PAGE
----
Robert Dobrowsky Robert Dobrowsky

Significant Capital Expenditures Require Disciplined Project Management

October 1, 2015

After 5 yr. of sustained economic improvement, many businesses have implemented major capital expenditures to drive growth and ensure long-term viability. Reasons for deploying these projects include:

• Geographic expansion, domestically and overseas;

• Customer diversification;

• Vertical integration;

• Product-line expansion; and

• Technology advancement.

Our metalforming-industry clients fit this bill, having made recent investments in Mexico, for example. Relocating near new OEM assembly plants requires capital for factories and equipment. We’ve seen an increase in the number of new presses coming online, specifically servo-driven presses. 

Large up-front investments like these make it more critical than ever to ensure that managers carefully plan and execute new capital projects. Implemented successfully, capital expenditures can create competitive advantages, improve EBITDA and shareholder value, and offer benefits for company employees such as career advancement, stretch assignments and bonuses.

However, today’s industry dynamics make the risks associated with large capital expenditures greater than ever. Capital projects can become quite complex, often spanning international borders, requiring a deeper set of interdependent suppliers and subcontractors, and rapidly shifting technology systems.

With these factors at play, merely assuming that all will go according to plan can threaten project delivery and in some cases put the entire business at risk. To reduce the risk of project failure, it’s important to challenge your assumptions as well as their related risks and dependencies. Consider these questions:

• What happens if the project goes over budget—by 5, 10 or even 20 percent?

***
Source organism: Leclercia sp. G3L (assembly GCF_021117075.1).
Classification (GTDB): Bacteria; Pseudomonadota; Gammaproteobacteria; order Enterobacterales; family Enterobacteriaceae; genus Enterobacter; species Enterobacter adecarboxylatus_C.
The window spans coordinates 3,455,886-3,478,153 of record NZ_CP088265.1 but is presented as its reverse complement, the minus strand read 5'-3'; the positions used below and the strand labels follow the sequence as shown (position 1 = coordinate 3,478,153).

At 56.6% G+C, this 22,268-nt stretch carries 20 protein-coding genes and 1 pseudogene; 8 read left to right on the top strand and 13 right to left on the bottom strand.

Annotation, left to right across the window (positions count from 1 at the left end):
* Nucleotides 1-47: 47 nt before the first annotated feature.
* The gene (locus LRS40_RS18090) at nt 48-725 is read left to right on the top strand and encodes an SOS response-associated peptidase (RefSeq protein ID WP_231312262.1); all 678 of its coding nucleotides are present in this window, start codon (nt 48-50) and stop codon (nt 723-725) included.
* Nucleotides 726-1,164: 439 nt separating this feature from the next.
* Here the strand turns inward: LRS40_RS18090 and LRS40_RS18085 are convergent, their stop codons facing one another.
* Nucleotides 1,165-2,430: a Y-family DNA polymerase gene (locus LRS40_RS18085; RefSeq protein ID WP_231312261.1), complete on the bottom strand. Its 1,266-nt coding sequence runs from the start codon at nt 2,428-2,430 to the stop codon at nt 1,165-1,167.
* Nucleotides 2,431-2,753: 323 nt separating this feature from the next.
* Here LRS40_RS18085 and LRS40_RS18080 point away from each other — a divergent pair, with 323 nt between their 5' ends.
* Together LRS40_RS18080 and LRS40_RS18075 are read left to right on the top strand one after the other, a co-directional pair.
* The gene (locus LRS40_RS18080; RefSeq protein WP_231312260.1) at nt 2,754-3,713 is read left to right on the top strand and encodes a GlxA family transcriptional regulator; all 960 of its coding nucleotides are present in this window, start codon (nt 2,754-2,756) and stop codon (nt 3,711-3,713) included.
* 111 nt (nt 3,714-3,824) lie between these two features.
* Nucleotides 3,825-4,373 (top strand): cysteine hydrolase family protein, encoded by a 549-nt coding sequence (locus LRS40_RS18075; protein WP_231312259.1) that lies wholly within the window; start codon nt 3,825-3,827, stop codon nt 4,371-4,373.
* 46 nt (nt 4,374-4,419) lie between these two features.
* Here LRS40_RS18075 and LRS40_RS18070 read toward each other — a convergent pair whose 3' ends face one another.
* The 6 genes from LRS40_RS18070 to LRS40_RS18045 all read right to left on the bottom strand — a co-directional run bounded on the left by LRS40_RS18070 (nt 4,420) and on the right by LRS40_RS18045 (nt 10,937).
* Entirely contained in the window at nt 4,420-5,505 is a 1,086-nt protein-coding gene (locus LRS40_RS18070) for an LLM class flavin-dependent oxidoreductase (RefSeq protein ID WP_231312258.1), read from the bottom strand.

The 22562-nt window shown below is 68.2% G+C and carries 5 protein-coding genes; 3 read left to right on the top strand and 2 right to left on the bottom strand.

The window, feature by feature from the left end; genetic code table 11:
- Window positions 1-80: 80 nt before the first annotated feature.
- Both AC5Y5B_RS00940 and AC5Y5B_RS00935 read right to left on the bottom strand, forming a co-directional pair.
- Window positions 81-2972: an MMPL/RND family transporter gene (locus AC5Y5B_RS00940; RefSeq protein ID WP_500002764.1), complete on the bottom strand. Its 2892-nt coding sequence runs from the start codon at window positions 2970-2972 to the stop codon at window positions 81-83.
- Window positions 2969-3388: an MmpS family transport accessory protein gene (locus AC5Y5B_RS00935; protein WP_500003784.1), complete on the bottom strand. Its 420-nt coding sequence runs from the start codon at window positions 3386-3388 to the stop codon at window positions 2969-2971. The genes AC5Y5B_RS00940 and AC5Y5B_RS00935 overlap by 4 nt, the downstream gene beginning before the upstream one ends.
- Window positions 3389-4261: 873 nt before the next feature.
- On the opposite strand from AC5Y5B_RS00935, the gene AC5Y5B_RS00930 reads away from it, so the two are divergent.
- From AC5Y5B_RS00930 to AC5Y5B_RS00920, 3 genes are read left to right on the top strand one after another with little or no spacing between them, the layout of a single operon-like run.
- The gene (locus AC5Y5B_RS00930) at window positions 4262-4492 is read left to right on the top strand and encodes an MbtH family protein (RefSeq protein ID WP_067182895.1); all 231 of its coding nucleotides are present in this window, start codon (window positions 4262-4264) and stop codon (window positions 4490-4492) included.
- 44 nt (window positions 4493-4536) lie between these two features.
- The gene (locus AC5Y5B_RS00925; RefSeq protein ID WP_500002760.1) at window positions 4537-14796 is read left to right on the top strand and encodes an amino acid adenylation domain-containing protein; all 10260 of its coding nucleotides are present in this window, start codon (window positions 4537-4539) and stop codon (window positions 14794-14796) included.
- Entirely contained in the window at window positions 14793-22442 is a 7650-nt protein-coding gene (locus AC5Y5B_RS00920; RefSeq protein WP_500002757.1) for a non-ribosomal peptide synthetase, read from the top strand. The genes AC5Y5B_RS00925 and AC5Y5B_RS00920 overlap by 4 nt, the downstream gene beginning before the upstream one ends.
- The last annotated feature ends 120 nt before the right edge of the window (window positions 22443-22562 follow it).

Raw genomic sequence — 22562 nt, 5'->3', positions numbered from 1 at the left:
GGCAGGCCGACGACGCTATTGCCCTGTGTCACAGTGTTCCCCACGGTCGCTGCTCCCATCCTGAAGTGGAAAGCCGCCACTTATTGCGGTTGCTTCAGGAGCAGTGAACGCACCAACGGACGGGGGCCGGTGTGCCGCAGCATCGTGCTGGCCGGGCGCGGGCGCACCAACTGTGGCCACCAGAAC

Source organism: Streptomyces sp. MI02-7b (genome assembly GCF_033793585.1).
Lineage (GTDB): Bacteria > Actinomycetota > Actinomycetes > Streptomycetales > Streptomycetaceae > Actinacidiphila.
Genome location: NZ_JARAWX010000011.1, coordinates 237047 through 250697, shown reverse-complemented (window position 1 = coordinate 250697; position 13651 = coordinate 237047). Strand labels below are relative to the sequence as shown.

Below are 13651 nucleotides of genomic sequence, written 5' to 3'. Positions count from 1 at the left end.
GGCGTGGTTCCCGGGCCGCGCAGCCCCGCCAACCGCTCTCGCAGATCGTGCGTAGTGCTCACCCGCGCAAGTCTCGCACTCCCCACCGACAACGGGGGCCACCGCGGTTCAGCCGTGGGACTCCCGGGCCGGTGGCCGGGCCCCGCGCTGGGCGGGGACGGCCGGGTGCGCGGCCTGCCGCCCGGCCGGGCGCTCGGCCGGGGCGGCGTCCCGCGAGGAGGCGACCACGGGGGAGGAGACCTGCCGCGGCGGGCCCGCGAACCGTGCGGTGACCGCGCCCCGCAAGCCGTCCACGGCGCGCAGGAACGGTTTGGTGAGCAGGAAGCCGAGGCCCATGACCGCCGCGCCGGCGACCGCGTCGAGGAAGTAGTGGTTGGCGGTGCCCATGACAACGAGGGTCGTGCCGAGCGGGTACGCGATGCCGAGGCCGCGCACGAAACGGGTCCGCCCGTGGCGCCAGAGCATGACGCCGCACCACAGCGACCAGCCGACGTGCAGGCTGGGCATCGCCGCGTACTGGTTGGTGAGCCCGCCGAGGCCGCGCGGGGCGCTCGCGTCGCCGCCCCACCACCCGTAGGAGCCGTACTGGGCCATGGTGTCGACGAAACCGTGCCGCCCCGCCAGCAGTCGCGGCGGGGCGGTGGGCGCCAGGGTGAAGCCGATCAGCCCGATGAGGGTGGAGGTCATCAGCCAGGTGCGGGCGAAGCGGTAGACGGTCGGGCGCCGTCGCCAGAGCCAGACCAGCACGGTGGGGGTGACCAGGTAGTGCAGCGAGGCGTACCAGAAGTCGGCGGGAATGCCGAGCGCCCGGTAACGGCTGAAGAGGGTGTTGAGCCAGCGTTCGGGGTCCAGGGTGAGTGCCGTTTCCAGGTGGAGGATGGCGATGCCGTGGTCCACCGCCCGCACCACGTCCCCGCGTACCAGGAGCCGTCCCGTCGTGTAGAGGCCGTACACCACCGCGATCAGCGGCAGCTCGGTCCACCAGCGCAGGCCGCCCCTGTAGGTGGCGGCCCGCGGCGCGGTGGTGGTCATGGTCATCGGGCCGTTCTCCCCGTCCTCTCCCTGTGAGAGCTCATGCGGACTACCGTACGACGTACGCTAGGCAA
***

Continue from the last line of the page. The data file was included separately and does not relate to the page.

• How would a delay in project completion impact the company?

• Does the success of the project rely on just one or two key employees?

• Will the project affect existing operations, and have you developed adequate contingency plans?

• How aggressive has management been with its key assumptions—if not with more than 90-percent certainty, have you considered the financial impact to your capital structure or working capital?

• Have you identified all of the potential risks to project success, and developed adequate mitigation plans that your team is ready to deploy?

• How much visibility do you have on progress to date, and do you have clear measures in place to monitor progress and quickly intervene to course-correct?

• Can you adequately monitor and manage third parties that play a critical role in completing the project?

• How well do resource needs match resource availability?

Risk-Proof Your Capital Investment

Responsibility for effective capital-project management falls on the shoulders of senior management, and requires a multidisciplined approach. Best practices include:

• Failure analysis. Using a systematic approach, ask: What could go wrong? How will this impact the company? What can we do to plan for failures?

• Project management. Identify major assumptions, risks and dependencies, and develop detailed project activities—who (resources), what (actions) and when (timing/sequencing).

• Pressure-testing your forecast and budget. Critically examine the budget, schedule and forecasts, and model the risk impact and related mitigation costs.

If you’re considering a new capital project, be sure to dedicate the necessary resources within your organization early-on to review the project plan.  The project may run smoothly as planned, but it’s good to have the resources in place to help clear any obstacles encountered along the way. MF
Industry-Related Terms: Model, Run
View Glossary of Metalforming Terms

Technologies: Management


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